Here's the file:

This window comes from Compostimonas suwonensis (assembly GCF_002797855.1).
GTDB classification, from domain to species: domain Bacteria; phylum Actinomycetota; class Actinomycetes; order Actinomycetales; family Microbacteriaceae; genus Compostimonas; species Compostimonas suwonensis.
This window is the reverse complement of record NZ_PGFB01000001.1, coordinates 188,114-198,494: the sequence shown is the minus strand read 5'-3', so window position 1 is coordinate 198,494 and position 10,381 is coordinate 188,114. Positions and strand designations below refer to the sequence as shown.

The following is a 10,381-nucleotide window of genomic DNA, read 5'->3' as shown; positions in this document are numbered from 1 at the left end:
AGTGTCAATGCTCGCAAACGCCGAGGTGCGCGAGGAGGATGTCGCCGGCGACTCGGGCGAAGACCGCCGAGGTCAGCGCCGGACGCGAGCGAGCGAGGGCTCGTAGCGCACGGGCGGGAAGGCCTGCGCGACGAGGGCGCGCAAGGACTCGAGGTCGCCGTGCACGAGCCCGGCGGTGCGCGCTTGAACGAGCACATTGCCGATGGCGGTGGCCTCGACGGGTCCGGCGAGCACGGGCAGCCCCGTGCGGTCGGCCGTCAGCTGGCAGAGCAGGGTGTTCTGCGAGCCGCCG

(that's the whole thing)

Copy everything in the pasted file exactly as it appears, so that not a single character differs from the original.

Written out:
This window comes from Compostimonas suwonensis (assembly GCF_002797855.1).
GTDB classification, from domain to species: domain Bacteria; phylum Actinomycetota; class Actinomycetes; order Actinomycetales; family Microbacteriaceae; genus Compostimonas; species Compostimonas suwonensis.
This window is the reverse complement of record NZ_PGFB01000001.1, coordinates 188,114-198,494: the sequence shown is the minus strand read 5'-3', so window position 1 is coordinate 198,494 and position 10,381 is coordinate 188,114. Positions and strand designations below refer to the sequence as shown.

The following is a 10,381-nucleotide window of genomic DNA, read 5'->3' as shown; positions in this document are numbered from 1 at the left end:
AGTGTCAATGCTCGCAAACGCCGAGGTGCGCGAGGAGGATGTCGCCGGCGACTCGGGCGAAGACCGCCGAGGTCAGCGCCGGACGCGAGCGAGCGAGGGCTCGTAGCGCACGGGCGGGAAGGCCTGCGCGACGAGGGCGCGCAAGGACTCGAGGTCGCCGTGCACGAGCCCGGCGGTGCGCGCTTGAACGAGCACATTGCCGATGGCGGTGGCCTCGACGGGTCCGGCGAGCACGGGCAGCCCCGTGCGGTCGGCCGTCAGCTGGCAGAGCAGGGTGTTCTGCGAGCCGCCG